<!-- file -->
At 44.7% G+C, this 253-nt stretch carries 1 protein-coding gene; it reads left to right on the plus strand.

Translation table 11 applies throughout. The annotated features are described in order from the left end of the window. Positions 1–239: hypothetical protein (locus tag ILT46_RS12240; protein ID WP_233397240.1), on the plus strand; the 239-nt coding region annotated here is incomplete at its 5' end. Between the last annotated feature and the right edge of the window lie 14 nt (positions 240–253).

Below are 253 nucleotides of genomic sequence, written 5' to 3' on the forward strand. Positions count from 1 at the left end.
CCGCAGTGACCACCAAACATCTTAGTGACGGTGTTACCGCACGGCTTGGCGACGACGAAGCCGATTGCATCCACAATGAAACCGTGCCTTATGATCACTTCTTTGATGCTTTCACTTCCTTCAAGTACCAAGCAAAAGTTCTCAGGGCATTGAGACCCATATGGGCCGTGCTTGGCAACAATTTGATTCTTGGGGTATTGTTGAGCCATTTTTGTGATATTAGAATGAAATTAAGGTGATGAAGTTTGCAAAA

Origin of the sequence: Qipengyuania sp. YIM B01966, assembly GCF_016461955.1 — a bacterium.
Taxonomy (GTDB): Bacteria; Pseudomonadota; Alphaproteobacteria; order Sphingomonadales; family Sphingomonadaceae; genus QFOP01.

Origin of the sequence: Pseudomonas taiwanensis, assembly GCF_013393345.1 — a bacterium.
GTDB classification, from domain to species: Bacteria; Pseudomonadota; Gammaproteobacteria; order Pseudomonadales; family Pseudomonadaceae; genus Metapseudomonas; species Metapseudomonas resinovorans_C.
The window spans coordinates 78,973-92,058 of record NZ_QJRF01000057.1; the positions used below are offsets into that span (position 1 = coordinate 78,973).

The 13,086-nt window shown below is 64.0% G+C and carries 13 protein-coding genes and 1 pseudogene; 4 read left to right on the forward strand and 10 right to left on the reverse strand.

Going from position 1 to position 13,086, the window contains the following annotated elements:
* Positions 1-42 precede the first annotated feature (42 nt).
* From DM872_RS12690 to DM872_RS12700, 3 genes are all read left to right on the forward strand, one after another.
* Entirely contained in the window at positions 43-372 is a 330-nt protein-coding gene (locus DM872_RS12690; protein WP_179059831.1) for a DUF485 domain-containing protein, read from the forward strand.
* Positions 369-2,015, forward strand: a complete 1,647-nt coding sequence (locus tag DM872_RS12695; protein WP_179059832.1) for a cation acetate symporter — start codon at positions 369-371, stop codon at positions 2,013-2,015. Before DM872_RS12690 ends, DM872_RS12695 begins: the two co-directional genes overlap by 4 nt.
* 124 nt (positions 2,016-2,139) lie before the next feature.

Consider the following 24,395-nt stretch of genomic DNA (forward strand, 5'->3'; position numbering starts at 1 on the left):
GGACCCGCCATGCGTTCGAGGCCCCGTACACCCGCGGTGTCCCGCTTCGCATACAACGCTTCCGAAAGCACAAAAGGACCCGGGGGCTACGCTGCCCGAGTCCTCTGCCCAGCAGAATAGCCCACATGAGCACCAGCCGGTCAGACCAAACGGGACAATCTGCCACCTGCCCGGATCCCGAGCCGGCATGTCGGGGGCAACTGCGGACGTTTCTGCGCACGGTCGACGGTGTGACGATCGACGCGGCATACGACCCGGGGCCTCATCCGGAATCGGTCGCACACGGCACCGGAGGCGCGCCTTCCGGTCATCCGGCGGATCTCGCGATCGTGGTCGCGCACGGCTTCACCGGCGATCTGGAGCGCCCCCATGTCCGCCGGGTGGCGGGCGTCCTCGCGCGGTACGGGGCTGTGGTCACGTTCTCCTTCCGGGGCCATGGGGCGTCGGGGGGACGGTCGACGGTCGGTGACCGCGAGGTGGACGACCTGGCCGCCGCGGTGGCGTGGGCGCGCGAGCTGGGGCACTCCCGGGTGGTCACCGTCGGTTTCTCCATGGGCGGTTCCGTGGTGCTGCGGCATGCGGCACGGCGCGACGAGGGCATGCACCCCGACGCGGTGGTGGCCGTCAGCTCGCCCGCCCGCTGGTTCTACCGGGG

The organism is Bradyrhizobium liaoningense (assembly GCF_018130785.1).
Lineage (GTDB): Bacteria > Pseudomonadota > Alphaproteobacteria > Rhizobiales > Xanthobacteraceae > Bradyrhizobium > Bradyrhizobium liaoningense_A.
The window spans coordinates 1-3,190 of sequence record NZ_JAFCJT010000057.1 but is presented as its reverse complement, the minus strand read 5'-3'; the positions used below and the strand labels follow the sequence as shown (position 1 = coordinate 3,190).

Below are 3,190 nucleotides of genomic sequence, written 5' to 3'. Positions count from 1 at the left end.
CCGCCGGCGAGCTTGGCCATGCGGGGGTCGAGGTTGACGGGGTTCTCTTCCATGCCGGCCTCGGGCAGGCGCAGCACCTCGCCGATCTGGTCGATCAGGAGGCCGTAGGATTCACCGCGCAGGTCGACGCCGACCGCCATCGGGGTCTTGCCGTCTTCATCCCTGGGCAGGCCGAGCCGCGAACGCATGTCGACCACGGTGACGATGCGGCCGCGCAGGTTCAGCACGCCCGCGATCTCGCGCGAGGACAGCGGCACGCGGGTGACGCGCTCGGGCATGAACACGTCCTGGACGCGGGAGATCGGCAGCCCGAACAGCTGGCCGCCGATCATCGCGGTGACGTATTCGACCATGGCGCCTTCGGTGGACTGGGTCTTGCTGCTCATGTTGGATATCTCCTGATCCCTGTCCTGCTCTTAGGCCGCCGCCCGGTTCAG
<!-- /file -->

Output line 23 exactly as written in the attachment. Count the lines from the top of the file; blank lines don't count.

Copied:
CCGCCGGCGAGCTTGGCCATGCGGGGGTCGAGGTTGACGGGGTTCTCTTCCATGCCGGCCTCGGGCAGGCGCAGCACCTCGCCGATCTGGTCGATCAGGAGGCCGTAGGATTCACCGCGCAGGTCGACGCCGACCGCCATCGGGGTCTTGCCGTCTTCATCCCTGGGCAGGCCGAGCCGCGAACGCATGTCGACCACGGTGACGATGCGGCCGCGCAGGTTCAGCACGCCCGCGATCTCGCGCGAGGACAGCGGCACGCGGGTGACGCGCTCGGGCATGAACACGTCCTGGACGCGGGAGATCGGCAGCCCGAACAGCTGGCCGCCGATCATCGCGGTGACGTATTCGACCATGGCGCCTTCGGTGGACTGGGTCTTGCTGCTCATGTTGGATATCTCCTGATCCCTGTCCTGCTCTTAGGCCGCCGCCCGGTTCAG